“The blood of the martyrs is the seed of the Church.” Tertullian’s Apologeticus, defends Christianity and demands that Christianity be treated as all the other sects of the Roman Empire. He penned these words in 197 A.D.. He had witnessed his share of opposition to the Christian faith throughout his lifetime (155 – 240 A.D.)
He would have resonated with what Paul wrote to the Thessalonian believers, a young group of Christians who “became imitators of us and of the Lord; in spite of SEVERE SUFFERING, you welcomed the message…” (1 Thess. 1:6) In chapter 2 Paul seeks to continue his encouragement of these suffering saints by tracing with them his own experience, that of the prophets and even the Lord Jesus Christ, whose suffering accomplished so much in God’s providential plan.
“For you, brothers, became imitators of God’s churches in Judea, which are in Christ Jesus: You suffered from your own countrymen the same things those churches suffered from the Jews, who killed the Lord Jesus and the prophets and also drove us out. They displease God and are hostile to all men in their effort to keep us from speaking to the Gentiles so that they may be saved. In this way they always heap up their sins to the limit. The wrath of God has come upon them at last.” (1 Thess. 2:14-16)
- Suffering is normal. It may not be normal for many of us, who think we’re living in a tolerant, pluralistic society. But head over to Voice of The Martyrs website and you’ll be jarred into the reality of the persecuted church.
- Suffering saints benefit from the examples of others. The book of First Thessalonians is filled with ‘imitation.’ Here the believers imitate other groups of God’s people who live in a hostile environment. (On a side note, I wonder how edifying our Facebook posts and blogs are to those who live in open hostility to the gospel.)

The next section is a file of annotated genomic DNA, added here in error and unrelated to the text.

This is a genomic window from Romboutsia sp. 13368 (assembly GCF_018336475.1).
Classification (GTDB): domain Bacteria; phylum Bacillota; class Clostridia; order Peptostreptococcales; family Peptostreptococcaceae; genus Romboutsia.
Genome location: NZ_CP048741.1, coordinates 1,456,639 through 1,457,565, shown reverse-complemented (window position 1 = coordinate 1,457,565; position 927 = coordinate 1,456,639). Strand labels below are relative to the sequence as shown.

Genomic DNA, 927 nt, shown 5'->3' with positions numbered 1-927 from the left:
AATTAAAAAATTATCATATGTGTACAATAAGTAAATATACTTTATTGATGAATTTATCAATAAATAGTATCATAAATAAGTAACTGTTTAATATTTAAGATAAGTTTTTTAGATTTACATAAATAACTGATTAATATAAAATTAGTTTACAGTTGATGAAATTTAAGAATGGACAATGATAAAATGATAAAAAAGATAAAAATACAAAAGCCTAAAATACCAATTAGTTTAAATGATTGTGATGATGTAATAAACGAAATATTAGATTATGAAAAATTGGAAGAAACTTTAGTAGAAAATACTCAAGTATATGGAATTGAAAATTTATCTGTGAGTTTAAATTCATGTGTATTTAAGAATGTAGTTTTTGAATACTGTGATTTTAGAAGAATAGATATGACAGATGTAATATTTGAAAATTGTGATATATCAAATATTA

- Suffering was experienced and predicted by Jesus Christ. Reread the beatitudes (Matthew 5:3-12) where kingdom citizens are reminded, “Blessed are those who are persecuted because of righteousness, for theirs is the kingdom of heaven. Blessed are you when people insult you, persecute you and falsely say all kinds of evil against you because of me.” Jesus, most assuredly, is not predicting health, wealth and prosperity for his followers. He suffered at the hands of wicked men and many followers have drawn persevering strength from His example.
- Suffering producers will be judged by God. Paul, in this paragraph to the Thessalonians, asserts that God’s wrath (present tense) has come upon them at last.
It must have stirred Paul to write these words. When we first encounter him, as Saul of Tarsus, in Acts 9, has “still breathing out murderous threats against the Lord’ disciples.” What does God’s grace do? It removes God’s wrath and ushers those who believe into a realm of blessing. Paul had been a persecutor, how he was persecuted. Paul had displeased God and expressed his hostility to followers of the Way. BUT GOD….. God, who is rich in mercy, extended grace to this rebel and welcomed him into the family of God–those he had been on a mission to destroy!
Saul had witnessed the suffering of Stephen as the witnesses, who stoned this first martyr, laid their clothes at his feet (Acts 7:58). Yes, Tertullian, you’re right-“The blood of the martyrs is the seed of the church.”